Advertisements

My 6 Favorite Classic LEGO Themes

The LEGO Movie was awesome! It was more awesome than it had any right to be, and that’s  coming from a guy who expected it to be a great film. The LEGO Movie was transcendently good, touching upon themes and realities that reached both the kid and the adult in of me. I’m so glad I didn’t read any reviews or any spoilers before seeing the movie, because watching it all unfold on its own during the movie was just a fantastic experience.

So, of course, I’m in a LEGO sort of mood.

It’s a good mood to be in

I have been playing with LEGOs for as long as I can remember. I used to own a ton of them when I was a child, and could usually count on my grandmother to get me a few more sets for my birthday or Christmas. I don’t think I ever owned any of the really huge sets, but I had vehicles, and mini-figs and more loose pieces than you could shake a foot at! And my love for LEGO never went away. I still buy the occasional set now that I’m all grown up, just for the fun of putting it together and then adding it to my Geek Wall for display.

But back in the day, I was hooked on LEGOs. Let’s take a trip down memory lane to some of my favorite sets and themes. And please feel free to share some of your own memories in the comments!


6. UFO


Aliens are fueled by Mountain Dew, apparently

Debuting in 1997, the year I entered high school, UFO was the next step in the space line. Usually populated by humans in colorful spaceman costumes, UFO introduced freaky aliens and their even freakier flying craft. LEGO was big on transparent neon pieces at the time, making it look like the alien spaceships were glowing. I think I had this sweet flying saucer playset, and all of the alien mini-figs came with some really cool new shoulder pads and monstrously wicked helmets. LEGO had yet to really push the boundaries of insane mini-figs, but they were clearly getting started with UFO. This was one of the last themes I kept track of before getting all adult. I don’t know why I ever stopped.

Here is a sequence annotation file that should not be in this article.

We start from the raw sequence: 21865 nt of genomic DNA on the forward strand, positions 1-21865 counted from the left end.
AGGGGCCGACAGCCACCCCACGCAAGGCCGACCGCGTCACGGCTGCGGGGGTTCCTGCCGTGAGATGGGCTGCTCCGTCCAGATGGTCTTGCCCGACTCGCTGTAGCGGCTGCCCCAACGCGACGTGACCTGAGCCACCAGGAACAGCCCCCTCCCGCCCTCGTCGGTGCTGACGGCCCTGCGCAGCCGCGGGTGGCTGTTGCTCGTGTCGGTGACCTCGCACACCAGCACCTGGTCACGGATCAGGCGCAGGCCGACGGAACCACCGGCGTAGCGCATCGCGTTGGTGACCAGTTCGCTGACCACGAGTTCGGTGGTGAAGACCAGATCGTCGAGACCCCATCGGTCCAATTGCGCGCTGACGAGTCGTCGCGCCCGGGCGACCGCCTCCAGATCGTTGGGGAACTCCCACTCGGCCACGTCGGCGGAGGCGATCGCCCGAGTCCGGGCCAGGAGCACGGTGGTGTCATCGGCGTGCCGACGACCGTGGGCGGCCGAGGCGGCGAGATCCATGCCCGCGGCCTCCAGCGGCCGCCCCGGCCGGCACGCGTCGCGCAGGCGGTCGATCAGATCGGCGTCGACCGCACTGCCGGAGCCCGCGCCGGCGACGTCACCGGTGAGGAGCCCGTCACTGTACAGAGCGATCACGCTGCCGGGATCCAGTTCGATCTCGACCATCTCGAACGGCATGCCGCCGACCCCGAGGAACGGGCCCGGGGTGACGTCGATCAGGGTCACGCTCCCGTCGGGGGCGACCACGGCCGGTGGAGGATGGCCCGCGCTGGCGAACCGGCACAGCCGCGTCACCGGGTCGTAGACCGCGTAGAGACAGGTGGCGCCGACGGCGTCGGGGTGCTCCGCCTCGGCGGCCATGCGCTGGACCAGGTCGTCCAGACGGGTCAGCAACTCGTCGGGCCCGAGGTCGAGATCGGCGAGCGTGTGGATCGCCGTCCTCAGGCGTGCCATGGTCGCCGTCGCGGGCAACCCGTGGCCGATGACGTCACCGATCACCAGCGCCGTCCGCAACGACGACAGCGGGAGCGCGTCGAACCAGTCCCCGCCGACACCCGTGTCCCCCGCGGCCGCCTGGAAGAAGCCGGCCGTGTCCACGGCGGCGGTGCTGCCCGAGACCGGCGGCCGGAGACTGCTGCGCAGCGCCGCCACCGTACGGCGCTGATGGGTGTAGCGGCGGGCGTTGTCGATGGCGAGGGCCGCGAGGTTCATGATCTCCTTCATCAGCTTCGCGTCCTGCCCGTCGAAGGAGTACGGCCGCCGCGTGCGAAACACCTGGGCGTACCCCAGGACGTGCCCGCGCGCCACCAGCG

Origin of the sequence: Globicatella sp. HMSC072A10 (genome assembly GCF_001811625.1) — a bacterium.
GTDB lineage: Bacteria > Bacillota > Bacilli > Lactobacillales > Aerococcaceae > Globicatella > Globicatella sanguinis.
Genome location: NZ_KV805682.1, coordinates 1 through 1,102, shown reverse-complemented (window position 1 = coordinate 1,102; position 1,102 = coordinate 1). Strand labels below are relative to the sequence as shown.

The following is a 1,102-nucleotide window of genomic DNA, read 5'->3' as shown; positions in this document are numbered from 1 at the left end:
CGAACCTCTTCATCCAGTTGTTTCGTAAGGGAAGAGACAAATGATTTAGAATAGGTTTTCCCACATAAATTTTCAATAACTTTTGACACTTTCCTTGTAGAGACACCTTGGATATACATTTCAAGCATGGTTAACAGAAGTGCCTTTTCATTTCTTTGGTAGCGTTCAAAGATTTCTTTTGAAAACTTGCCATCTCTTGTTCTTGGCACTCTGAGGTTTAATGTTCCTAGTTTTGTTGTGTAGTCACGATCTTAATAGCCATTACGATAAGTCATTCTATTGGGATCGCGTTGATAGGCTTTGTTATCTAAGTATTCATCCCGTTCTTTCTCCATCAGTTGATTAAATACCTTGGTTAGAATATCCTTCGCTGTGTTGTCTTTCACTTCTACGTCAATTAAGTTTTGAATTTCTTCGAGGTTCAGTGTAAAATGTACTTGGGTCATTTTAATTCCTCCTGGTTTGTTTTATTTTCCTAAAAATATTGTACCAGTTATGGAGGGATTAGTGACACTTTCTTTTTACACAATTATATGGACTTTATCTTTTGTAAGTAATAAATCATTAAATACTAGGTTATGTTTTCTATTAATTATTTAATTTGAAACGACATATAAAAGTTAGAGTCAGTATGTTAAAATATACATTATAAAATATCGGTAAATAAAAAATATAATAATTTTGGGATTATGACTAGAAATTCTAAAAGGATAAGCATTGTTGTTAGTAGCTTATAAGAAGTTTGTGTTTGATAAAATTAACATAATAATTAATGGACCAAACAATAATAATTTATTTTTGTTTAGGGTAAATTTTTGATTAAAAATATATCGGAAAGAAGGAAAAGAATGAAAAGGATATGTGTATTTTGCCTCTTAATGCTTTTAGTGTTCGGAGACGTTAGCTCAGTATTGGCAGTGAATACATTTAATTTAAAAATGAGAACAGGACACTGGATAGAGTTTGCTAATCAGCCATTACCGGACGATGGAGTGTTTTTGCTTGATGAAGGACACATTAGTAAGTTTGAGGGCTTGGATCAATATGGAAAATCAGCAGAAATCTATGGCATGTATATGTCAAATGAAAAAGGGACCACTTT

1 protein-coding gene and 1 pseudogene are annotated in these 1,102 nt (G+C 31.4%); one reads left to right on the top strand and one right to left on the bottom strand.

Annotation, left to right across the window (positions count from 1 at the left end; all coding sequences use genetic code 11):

5. Castle, with dragons


Dragons and wizards are mortal enemies

The medieval knights, heroic kings and Robin Hood-esque archer outlaws of the Castle theme were a staple of LEGOs back in the 1980s. I never got to own any of the giant LEGO castles, but I really liked this theme – especially in 1993, when they introduced dragons! I loved it when LEGO got creative with the characters, and I was a big fan of their wizards, skeletons and other specialty pieces. The dragons were the most badass thing LEGO had come out with at the time. The dragons, as you can see, were these big, single-piece LEGOs with flapping wings and jaws, and there was a whole new Dragon Knight set of characters introduced to deal with them. Little Sean was in love.


4. Time Cruisers


Doc Brown did it better